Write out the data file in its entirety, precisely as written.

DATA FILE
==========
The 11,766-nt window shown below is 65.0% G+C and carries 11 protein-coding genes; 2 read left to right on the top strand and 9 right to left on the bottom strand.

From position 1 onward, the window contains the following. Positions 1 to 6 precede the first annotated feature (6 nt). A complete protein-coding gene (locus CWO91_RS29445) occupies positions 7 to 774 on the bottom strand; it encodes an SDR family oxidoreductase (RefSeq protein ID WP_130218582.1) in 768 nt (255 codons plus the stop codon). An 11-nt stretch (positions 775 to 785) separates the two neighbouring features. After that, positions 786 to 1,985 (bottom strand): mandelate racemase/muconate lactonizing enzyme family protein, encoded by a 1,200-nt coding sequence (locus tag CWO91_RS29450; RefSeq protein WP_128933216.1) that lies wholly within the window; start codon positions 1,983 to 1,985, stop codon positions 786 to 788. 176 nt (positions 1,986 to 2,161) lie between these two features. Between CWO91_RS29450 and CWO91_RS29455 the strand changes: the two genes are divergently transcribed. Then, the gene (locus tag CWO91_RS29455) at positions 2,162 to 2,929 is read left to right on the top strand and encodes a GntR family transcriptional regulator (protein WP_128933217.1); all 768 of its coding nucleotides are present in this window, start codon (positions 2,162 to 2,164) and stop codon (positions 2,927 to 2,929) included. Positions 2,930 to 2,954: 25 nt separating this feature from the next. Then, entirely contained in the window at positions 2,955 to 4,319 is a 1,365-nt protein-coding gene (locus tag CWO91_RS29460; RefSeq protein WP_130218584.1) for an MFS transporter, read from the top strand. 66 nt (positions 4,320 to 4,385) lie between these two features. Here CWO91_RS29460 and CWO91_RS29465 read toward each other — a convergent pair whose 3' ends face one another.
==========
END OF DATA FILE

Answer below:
The 11,766-nt window shown below is 65.0% G+C and carries 11 protein-coding genes; 2 read left to right on the top strand and 9 right to left on the bottom strand.

From position 1 onward, the window contains the following. Positions 1 to 6 precede the first annotated feature (6 nt). A complete protein-coding gene (locus CWO91_RS29445) occupies positions 7 to 774 on the bottom strand; it encodes an SDR family oxidoreductase (RefSeq protein ID WP_130218582.1) in 768 nt (255 codons plus the stop codon). An 11-nt stretch (positions 775 to 785) separates the two neighbouring features. After that, positions 786 to 1,985 (bottom strand): mandelate racemase/muconate lactonizing enzyme family protein, encoded by a 1,200-nt coding sequence (locus tag CWO91_RS29450; RefSeq protein WP_128933216.1) that lies wholly within the window; start codon positions 1,983 to 1,985, stop codon positions 786 to 788. 176 nt (positions 1,986 to 2,161) lie between these two features. Between CWO91_RS29450 and CWO91_RS29455 the strand changes: the two genes are divergently transcribed. Then, the gene (locus tag CWO91_RS29455) at positions 2,162 to 2,929 is read left to right on the top strand and encodes a GntR family transcriptional regulator (protein WP_128933217.1); all 768 of its coding nucleotides are present in this window, start codon (positions 2,162 to 2,164) and stop codon (positions 2,927 to 2,929) included. Positions 2,930 to 2,954: 25 nt separating this feature from the next. Then, entirely contained in the window at positions 2,955 to 4,319 is a 1,365-nt protein-coding gene (locus tag CWO91_RS29460; RefSeq protein WP_130218584.1) for an MFS transporter, read from the top strand. 66 nt (positions 4,320 to 4,385) lie between these two features. Here CWO91_RS29460 and CWO91_RS29465 read toward each other — a convergent pair whose 3' ends face one another.